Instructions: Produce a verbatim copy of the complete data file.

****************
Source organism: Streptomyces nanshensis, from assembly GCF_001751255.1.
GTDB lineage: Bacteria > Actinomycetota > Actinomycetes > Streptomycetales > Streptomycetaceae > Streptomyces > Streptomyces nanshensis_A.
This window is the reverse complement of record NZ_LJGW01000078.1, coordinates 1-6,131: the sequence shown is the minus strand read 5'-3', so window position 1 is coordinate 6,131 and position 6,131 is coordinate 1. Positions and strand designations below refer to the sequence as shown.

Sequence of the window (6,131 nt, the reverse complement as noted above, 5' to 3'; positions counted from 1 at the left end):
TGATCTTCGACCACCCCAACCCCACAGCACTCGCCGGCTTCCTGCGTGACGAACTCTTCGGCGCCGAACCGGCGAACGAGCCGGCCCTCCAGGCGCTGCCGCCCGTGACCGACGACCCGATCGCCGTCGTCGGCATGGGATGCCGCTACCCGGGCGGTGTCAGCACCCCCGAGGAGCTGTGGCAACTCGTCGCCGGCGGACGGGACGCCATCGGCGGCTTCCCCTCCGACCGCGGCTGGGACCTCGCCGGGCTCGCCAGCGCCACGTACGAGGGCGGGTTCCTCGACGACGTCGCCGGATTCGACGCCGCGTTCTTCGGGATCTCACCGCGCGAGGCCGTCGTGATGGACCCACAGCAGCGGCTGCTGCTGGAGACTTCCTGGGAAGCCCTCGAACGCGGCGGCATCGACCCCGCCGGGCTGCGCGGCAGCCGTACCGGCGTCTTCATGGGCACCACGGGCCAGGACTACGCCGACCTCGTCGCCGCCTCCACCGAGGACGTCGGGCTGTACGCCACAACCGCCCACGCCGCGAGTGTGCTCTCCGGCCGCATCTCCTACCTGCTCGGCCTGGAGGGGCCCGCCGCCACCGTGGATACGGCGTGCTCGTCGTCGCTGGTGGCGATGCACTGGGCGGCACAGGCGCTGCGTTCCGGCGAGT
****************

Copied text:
Source organism: Streptomyces nanshensis, from assembly GCF_001751255.1.
GTDB lineage: Bacteria > Actinomycetota > Actinomycetes > Streptomycetales > Streptomycetaceae > Streptomyces > Streptomyces nanshensis_A.
This window is the reverse complement of record NZ_LJGW01000078.1, coordinates 1-6,131: the sequence shown is the minus strand read 5'-3', so window position 1 is coordinate 6,131 and position 6,131 is coordinate 1. Positions and strand designations below refer to the sequence as shown.

Sequence of the window (6,131 nt, the reverse complement as noted above, 5' to 3'; positions counted from 1 at the left end):
TGATCTTCGACCACCCCAACCCCACAGCACTCGCCGGCTTCCTGCGTGACGAACTCTTCGGCGCCGAACCGGCGAACGAGCCGGCCCTCCAGGCGCTGCCGCCCGTGACCGACGACCCGATCGCCGTCGTCGGCATGGGATGCCGCTACCCGGGCGGTGTCAGCACCCCCGAGGAGCTGTGGCAACTCGTCGCCGGCGGACGGGACGCCATCGGCGGCTTCCCCTCCGACCGCGGCTGGGACCTCGCCGGGCTCGCCAGCGCCACGTACGAGGGCGGGTTCCTCGACGACGTCGCCGGATTCGACGCCGCGTTCTTCGGGATCTCACCGCGCGAGGCCGTCGTGATGGACCCACAGCAGCGGCTGCTGCTGGAGACTTCCTGGGAAGCCCTCGAACGCGGCGGCATCGACCCCGCCGGGCTGCGCGGCAGCCGTACCGGCGTCTTCATGGGCACCACGGGCCAGGACTACGCCGACCTCGTCGCCGCCTCCACCGAGGACGTCGGGCTGTACGCCACAACCGCCCACGCCGCGAGTGTGCTCTCCGGCCGCATCTCCTACCTGCTCGGCCTGGAGGGGCCCGCCGCCACCGTGGATACGGCGTGCTCGTCGTCGCTGGTGGCGATGCACTGGGCGGCACAGGCGCTGCGTTCCGGCGAGT